Subject: I have found a CD that I think you would enjoy
Way Out Where
Genres: Alternative Rock, World Music, Pop, Rock
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Downes'intelligent rock/pop rises above the horde
(5 out of 5 stars)
"In Way Out Where, Graeme Downes once again forms a power trio, and again to unique effect. While not as dynamic as his albums such as Bird Dog (Mushroom), the lyrics are more intelligible, and Downes has finally discovered that with the best of them, he can also.....ROCK OUT. The album is rich with single-coil lesley-drenched AC-30 minor, 7th, 9th and 13th chords - a rarity on the typical "rock" album. The albums's ballads, like Cathedrals Under the Deep, are simply beautiful. Downes' PhD in Mahler is apparent, even behind the wall of joyful noise. Get this album!"
Worthy of all your love.
(5 out of 5 stars)
"The only thing wrong with "Way Out Where" is that it goes down too smoothly. Not to suggest it's a record that's "too" poppy or "too" polished; rather, "Way out Where" is a sophisticated record that's so thoroughly realized, you'll never notice the craftsmanship, only the final product. Intimate, sincere, intricate melodies that challenge conventional pop thinking carry you along or entreat you you to join them for a lazy walk, all without ever calling attention to their unique idosyncracies. The songs (not to say the sounds) on this record recall no band other than the Verlaines, and songwriter Graeme Downes' musical vocabulary is matched (almost) only by his lyrical vocabulary. Songs of love won, love lost and love currently being contested are written with intelligence and intimacy, sung in Downes' urgent-but-not-strident voice, accompanied by his turbo charged strum and driving pop band (and the occasional orchestra, whose arrangements are composed by Downes). The Verlaines haven't reinvented rock music; they've simply made it their own."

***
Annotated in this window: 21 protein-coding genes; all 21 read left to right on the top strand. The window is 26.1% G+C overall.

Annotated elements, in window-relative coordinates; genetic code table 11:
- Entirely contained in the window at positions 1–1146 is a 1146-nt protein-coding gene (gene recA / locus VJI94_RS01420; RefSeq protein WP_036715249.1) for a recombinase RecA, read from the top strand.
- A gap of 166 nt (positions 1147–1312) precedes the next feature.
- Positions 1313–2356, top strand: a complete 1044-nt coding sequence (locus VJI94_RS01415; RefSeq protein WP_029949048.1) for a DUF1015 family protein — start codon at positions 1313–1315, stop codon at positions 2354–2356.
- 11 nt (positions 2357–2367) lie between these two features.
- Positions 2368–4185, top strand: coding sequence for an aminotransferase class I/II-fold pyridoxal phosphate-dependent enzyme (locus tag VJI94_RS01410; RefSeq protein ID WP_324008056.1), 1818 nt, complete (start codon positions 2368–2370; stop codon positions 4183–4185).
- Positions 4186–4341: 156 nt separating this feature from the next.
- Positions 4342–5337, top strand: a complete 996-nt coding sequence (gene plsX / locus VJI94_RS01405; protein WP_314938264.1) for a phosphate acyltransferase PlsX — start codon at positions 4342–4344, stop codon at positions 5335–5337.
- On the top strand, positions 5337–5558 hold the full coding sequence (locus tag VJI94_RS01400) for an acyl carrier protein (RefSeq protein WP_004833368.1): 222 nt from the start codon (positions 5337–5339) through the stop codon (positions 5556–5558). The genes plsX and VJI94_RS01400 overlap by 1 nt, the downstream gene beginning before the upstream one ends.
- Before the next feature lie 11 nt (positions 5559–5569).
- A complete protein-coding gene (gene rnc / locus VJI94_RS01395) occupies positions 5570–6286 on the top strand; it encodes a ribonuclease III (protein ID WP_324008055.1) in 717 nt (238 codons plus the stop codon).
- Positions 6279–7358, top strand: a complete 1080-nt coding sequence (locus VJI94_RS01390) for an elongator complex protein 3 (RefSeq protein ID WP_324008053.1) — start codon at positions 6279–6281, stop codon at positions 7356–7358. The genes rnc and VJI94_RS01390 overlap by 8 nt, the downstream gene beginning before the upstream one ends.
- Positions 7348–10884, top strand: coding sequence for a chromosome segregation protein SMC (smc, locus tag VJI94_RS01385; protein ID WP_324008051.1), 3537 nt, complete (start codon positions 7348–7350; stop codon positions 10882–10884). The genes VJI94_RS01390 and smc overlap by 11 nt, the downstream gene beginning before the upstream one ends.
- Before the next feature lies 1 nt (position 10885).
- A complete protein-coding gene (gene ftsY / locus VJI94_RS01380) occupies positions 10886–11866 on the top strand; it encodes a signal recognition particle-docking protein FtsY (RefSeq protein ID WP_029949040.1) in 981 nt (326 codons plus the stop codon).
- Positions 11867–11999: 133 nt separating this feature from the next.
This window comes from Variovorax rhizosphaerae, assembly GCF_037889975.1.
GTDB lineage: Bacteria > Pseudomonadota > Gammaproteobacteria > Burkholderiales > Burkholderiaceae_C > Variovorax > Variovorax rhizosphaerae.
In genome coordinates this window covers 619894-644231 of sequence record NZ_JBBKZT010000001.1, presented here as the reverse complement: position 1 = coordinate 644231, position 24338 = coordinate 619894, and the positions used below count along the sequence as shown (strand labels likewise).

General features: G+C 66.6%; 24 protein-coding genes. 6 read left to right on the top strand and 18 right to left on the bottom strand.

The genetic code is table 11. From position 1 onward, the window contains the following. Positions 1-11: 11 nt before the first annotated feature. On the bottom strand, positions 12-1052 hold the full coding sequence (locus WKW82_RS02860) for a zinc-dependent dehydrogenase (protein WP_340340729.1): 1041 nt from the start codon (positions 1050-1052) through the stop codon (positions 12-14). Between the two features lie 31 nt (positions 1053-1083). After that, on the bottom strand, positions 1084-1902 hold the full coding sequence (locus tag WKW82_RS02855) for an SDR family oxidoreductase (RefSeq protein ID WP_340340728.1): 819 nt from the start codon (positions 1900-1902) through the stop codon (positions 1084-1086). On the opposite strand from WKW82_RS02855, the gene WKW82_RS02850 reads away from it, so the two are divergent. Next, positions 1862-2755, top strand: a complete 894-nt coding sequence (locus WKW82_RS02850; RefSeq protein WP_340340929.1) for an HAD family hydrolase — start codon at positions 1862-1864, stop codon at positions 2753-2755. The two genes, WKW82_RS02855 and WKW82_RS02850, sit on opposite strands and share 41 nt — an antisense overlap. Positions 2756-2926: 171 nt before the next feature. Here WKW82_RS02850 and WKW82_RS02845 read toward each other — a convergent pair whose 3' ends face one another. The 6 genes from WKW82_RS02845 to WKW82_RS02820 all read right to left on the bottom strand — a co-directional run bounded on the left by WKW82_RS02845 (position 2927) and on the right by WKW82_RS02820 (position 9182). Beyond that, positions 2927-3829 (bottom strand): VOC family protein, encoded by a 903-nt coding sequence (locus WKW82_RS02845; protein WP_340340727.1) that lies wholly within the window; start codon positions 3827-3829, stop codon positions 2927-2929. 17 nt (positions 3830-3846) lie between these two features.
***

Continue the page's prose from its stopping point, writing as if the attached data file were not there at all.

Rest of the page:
sfobos | Massachusetts, USA | 06/04/2002
(4 out of 5 stars)
"WAY OUT WHERE is the answer to the question, "what would happen if you took the joyful, delirious strum of the Bats, hooked it up to a 600 hp engine and then amplified it like mad?" The results are wonderful: from the propulsive strum that signals the album's beginning in "Mission of Love" to the dynamic rush of emotion at the heart of "Blanket Over The Sky," and onwards to the build and explosion of "Incarceration," the Verlaines rock with the best of 'em. Coupled with Graeme Downes' typically brilliant writing, the impact is powerful and lasting -- and made even greater by the moments of relative calm that occasionally punctuate the album. "Lucky in My Dreams" is as playful and endearing a love song as you'll ever hear (albeit with a strong dose of Downes' bittersweet lyricism), while the closing "Dirge" is every bit as anguished, epic and string-soaked as the title suggests.So why does this terrific album fall short of 5 stars? Only because this is the same band that produced BIRD DOG -- and by comparison to that (very different) work alone, WAY OUT WHERE drops a half step behind. But that's just a matter of taste... hunt down either album, and you won't be sorry."